The morning after a February storm had shut down the ski resort for two days, the Sun Valley Ski Patrol started yet another day of work to open the mountain to the public. Early morning on the mountain was calm, quiet, and beautiful. As the day’s first rays lit up undisturbed snow—the first sunlight seen in several days—the red jackets filed into the patrol building on top of the mountain. Inside was warm, loud, and merry as patrollers got ready for work. The coffee pot was empty. Locker doors plastered with stickers swung open, revealing scotch-taped photos of kids, wives, and powder days.
“We’re doing more work this year than we have in the last six without a doubt. Which is good, you know. This is what we’re here to do. If we’re doing more work, we’re getting more snow.” —Dave Richards, Alta Ski Area
The meeting started with announcements: race schedules, grooming reports, mountain closures, fallen trees from the storm. Then came the weather and avalanche mitigation report: Eight days, 60 inches of snow, quite a bit of wind, and one hell of a storm cycle.
This winter has already set records for Sun Valley, currently standing at the fourth largest snowpack since 1968. The ski area is currently 181 percent of average for snowfall in the month of February. Skiers in Sun Valley have been raving about unlimited powder refills. Which means ski patrol has been logging a lot of overtime.
Sun Valley is not alone. California dominated headlines all of January with an incessant pounding, leaving Mammoth Mountain with 430 inches of snowfall so far. Meanwhile, Jackson Hole has kept pace with 434 inches, Alta stands at 340 inches, and Crested Butte boasts 279 inches this season. According to the Denver Post, 90 of those inches came in 10 days during one of Crested Butte’s biggest storms in recent history.
“It’s been a lot this year,” says Dave Richards, Alta’s avalanche program director. “We’re doing more work this year than we have in the last six without a doubt. Which is good, you know. This is what we’re here to do. If we’re doing more work, we’re getting more snow.”
Alta patrollers conduct snow safety with several tools. The majority of control work—85 percent—is done with hand-delivered two-pound explosives, says Richards, though sometimes they use a helicopter to deliver explosives. An ava-launcher projects two-pound explosives to remote start zones. And patrollers use an M101 A1 Howitzer to blast hazard areas that hang above Highway 210 as well as Mount Baldy and the Baldy Chutes—a zone Richards says is “an avalanche factory.”
The season has been a blur, with workdays stacking on each other since the New Year. But here’s an idea of one storm run at Alta: It started on January 19, and seven days later, left the mountain with 88.5 inches of snow. The work wasn’t affected so much by the quantity of snow as it was the consistent day-after-day of aggressive avalanche mitigation. Richards read notes from his logbook: “We did mitigation on the 20th, the 21st, the 22nd, the 23rd, the 24th, the 25th—so yeah, we did mitigation every day during that storm cycle.” For Richards, a 16-year patroller at Alta whose father also made a career of ski patrolling, each of those days started at 3:30 a.m. and ended at 5 p.m.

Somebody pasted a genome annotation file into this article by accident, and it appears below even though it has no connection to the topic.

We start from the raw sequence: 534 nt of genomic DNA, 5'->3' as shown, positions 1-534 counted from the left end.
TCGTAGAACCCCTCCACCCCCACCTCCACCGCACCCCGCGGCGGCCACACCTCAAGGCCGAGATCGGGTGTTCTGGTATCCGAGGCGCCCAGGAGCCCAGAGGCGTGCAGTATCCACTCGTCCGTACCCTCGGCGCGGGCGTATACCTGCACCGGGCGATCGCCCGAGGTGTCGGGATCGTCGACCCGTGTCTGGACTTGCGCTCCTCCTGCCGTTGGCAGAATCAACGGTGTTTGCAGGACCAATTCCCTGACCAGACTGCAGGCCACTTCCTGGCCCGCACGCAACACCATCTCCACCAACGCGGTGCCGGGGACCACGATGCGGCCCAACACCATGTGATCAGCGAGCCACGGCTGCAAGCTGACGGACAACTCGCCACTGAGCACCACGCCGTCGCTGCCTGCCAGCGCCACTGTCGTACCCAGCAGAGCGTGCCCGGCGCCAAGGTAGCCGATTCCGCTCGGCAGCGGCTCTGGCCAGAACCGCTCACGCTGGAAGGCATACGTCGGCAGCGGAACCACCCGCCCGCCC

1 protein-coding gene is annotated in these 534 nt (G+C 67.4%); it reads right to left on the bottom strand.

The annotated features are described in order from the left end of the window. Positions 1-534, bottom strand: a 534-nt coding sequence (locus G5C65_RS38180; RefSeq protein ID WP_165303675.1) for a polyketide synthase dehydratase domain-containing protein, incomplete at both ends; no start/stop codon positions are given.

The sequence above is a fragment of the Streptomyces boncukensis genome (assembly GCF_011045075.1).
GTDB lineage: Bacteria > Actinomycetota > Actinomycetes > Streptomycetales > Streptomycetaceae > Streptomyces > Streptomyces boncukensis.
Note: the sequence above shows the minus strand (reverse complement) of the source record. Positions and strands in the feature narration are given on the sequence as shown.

“It’s just a matter of putting your head down and loving what you do and continuing to do it,” says Richards. “Because there is nothing more fun than skiing powder and the only way to let people ski powder at Alta is to do the avalanche work.”
Most, or virtually all, ski patrol teams in the country have decades of combined experience, if not more, and the work routines and safety protocols are well reinforced. But their job is still one of risk. Last month, a Squaw Valley ski patroller died while conducting avalanche control at the top of a ridge inbounds. The fatality was caused by the detonation of an explosive hand charge, and the incident is still under investigation by local authorities. Joe Zuiches was 42 years old and is survived by his wife and daughter. He had more than a decade of experience as a ski patroller and mountain guide. His death rattled the Tahoe-Truckee ski community, and the ski patrol world at large. (Squaw Valley ski patrol declined to be interviewed for this article because of the ongoing investigation.)
But the storms kept coming, and ski patrol units across the country continued to do their work.
January at Crested Butte went from 20 inches on the ground to 90 inches on the snow stake at the height of the storm cycle. The resort’s 52 patrollers spread out to control the mountain’s couple hundred zones—including every avalanche path and shot location; though routes vary depending on storm conditions. “If it’s a big day, and we got a bunch of snow with wind… we can throw upwards of 100, 150, even 200 charges in a day,” says Bill Dowell, Crested Butte’s director of ski patrol. Routes are broken into small segments, Dowell continued, describing CB’s regiment. Teams of two are responsible for assigned avalanche zones, and they methodically make ski cuts from safety island to safety island, placing charges at specific points, always in visual contact with their partner. “We have to be so neurotically thorough and look at every pocket of snow, because when you open it up, people ski every square inch [of terrain],” says Dowell. “We don’t have the luxury of making a mistake.”
All of this comes with the goal of opening terrain by 9 a.m. sharp, and appeasing the powder-hungry skiers waiting in the lift line. As one of those skiers standing in the lift line on many mornings, I know how easy it is to take ski patrol’s avalanche mitigation work for granted. To ski safely without any thought of wind slabs and weak layers is a gift.
So the next time you’re standing in line, waiting for ski patrol to finish their work so you can ski pow, give one of those guys and gals in the red jackets a big thank you. Certainly they deserve it, especially this year.
PHOTO: Jim Harris